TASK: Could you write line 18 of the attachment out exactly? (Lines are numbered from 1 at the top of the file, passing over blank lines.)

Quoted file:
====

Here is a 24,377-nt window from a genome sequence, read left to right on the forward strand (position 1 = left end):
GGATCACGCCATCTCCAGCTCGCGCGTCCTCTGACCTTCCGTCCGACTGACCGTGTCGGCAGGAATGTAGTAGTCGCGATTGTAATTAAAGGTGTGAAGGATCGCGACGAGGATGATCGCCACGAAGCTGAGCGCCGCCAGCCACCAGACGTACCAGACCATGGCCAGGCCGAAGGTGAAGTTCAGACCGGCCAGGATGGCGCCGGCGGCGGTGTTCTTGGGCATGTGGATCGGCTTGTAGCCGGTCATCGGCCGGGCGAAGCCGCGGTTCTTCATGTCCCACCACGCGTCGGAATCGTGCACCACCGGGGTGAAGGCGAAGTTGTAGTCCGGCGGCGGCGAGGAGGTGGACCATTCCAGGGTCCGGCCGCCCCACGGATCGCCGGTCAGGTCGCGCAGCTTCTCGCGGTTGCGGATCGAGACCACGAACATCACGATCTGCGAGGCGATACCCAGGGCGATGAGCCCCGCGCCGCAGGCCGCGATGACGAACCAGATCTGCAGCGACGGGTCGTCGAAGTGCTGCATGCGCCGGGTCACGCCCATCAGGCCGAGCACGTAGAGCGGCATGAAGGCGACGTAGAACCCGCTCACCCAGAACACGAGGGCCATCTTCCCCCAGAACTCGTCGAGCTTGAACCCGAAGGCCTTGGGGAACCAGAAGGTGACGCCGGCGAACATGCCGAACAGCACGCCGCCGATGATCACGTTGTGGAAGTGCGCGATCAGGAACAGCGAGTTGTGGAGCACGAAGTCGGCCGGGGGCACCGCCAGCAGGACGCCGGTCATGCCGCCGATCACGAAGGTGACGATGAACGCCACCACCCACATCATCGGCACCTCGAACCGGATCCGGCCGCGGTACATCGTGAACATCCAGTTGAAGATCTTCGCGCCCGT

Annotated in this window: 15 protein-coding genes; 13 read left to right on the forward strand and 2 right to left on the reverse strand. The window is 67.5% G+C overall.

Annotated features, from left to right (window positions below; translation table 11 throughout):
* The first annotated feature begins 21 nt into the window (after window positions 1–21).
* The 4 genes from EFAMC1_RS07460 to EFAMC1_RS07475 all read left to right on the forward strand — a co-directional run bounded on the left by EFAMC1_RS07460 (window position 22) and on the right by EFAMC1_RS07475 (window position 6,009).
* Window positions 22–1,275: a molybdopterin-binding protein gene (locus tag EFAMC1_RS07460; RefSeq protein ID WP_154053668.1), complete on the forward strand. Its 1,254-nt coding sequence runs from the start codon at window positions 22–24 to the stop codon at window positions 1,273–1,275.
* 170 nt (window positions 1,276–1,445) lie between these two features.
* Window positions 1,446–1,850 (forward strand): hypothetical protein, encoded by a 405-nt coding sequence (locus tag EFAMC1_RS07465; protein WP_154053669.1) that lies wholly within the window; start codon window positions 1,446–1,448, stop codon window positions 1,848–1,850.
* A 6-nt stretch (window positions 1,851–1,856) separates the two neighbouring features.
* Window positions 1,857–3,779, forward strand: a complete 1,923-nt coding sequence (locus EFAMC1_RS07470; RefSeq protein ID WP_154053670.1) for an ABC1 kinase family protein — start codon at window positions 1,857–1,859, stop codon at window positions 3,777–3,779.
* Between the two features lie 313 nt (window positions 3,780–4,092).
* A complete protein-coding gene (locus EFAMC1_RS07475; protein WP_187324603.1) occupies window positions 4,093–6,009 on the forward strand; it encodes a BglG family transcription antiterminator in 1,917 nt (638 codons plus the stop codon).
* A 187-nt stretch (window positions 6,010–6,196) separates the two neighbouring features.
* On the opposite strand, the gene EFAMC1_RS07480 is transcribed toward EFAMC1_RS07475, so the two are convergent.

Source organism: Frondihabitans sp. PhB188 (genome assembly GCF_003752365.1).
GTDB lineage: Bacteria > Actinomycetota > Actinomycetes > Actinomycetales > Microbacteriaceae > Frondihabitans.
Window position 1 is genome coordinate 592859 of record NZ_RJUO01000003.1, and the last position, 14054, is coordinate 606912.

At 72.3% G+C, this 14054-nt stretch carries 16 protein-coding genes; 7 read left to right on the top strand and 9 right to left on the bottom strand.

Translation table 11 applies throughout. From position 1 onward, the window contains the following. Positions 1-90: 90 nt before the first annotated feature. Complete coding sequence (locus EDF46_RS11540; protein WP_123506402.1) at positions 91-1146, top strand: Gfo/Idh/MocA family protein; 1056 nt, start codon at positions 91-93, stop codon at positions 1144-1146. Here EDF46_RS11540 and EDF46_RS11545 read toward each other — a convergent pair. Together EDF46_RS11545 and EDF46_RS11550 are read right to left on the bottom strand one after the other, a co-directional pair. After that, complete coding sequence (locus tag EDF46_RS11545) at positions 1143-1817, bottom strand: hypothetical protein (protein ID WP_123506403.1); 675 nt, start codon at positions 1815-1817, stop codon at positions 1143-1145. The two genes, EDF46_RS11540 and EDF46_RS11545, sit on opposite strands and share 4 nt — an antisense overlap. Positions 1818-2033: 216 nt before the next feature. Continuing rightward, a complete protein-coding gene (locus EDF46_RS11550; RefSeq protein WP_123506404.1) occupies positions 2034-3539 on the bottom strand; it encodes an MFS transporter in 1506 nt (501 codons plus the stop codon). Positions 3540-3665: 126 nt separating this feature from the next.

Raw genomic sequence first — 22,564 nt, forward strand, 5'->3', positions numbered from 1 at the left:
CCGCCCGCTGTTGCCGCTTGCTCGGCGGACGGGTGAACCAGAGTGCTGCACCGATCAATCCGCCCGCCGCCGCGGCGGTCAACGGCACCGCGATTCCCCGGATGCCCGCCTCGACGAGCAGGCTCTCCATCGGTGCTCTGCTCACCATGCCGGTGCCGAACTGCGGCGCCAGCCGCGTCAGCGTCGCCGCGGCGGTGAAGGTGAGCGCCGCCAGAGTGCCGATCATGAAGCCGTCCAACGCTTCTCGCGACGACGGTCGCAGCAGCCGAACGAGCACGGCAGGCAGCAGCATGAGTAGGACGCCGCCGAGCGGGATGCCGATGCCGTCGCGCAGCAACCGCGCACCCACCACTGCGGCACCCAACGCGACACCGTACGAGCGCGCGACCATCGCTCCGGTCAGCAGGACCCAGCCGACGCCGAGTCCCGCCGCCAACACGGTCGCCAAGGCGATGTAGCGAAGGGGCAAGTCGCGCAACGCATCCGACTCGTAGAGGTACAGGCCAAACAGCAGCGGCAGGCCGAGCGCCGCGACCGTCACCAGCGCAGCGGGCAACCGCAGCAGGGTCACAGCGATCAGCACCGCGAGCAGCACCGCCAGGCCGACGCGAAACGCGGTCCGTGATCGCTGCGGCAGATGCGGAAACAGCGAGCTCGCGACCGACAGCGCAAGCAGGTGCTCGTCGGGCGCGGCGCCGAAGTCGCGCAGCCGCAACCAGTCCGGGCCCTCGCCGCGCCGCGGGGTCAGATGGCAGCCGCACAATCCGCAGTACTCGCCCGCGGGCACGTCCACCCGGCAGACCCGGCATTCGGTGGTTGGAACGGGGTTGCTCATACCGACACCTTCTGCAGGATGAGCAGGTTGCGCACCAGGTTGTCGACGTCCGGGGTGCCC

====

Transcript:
Window position 1 is genome coordinate 592859 of record NZ_RJUO01000003.1, and the last position, 14054, is coordinate 606912.